Does the integration of healthcare and social care help improve the health of senior citizens in the UK?

  • Gary Clough

Student thesis: Master of Philosophy


In the United Kingdom 15 million people are estimated to have a chronic medical condition and this is set to rise as a result of our ageing population. Chronic medical conditions including cardiovascular, cancer, chronic respiratory, musculoskeletal conditions and neurological and mental disorders are more prevalent in senior citizens. Tameside & Glossop recorded higher rates of disease for each chronic condition than the regional and national average. Senior citizens over 75 years old have been shown to have a significant decline in health and are more prone to frailty, risk of falls, management of medication and social isolation. Tameside & Glossop, in conjunction with four other European populations, were targeted with a health and social care intervention as part of the Urban Health Centres Europe 2.0 project. This thesis focuses exclusively on the research conducted in Tameside & Glossop. A narrative review was conducted using three databases to identify literature reporting health and social care interventions for senior citizens prone to these risk factors and 57 articles were identified. Focus groups were then conducted with senior citizens in Tameside & Glossop to ensure patient and public involvement informed the design of the intervention. The focus group results corresponded to the themes identified in the narrative review and added ‘the value of family support’ and ‘technology’ as further themes to be included in the intervention. The evaluation of the intervention utilised focus groups with senior citizens and the results report that the intervention offered was not specifically adapted to the UK population. Consequently, many participants failed to adhere to their recommended pathway. However, senior citizens reported positively on participation but reported that the intervention was not appropriate to them as they had good health. Some senior citizens actively reengaged with the healthcare service to investigate symptoms that they were concerned about. Overall the narrative review and focus groups conclude that there needs to be more Patient and Public Involvement in the development and management of care and action plans, increased communication between senior citizens and health and social care providers and more cooperation and evaluation between health and social care services to provide multi-level interventions for senior citizens.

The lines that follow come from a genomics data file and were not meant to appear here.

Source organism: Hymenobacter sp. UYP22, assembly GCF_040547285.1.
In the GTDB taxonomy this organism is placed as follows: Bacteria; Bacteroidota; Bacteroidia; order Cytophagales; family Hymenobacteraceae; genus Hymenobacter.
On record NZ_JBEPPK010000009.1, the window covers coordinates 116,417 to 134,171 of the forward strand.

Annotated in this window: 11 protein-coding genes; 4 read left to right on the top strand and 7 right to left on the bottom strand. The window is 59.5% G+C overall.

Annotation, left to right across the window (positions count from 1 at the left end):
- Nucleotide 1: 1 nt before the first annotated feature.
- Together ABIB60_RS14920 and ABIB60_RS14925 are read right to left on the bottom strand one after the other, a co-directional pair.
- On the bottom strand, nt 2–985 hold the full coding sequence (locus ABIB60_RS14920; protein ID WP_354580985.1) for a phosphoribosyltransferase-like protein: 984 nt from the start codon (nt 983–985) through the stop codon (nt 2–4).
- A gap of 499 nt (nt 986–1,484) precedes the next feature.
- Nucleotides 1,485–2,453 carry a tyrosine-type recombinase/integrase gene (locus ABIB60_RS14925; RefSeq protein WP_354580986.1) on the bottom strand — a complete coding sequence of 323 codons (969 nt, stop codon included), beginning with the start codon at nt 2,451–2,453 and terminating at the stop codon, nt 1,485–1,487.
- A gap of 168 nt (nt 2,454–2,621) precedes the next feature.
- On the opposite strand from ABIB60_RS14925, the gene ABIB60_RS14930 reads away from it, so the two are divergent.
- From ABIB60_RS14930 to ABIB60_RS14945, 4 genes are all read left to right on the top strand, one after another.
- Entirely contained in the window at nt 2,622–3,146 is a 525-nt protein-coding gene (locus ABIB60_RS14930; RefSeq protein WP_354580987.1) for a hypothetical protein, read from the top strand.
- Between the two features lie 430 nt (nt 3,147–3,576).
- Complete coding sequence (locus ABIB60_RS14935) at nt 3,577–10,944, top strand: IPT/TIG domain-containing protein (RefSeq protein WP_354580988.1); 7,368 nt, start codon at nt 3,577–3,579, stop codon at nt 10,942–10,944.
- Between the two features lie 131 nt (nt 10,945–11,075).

Date of Award31 Dec 2021
Original languageEnglish
Awarding Institution
  • The University of Manchester
SupervisorArpana Verma (Supervisor), Angela Spencer (Supervisor) & Christine Greenhalgh (Supervisor)

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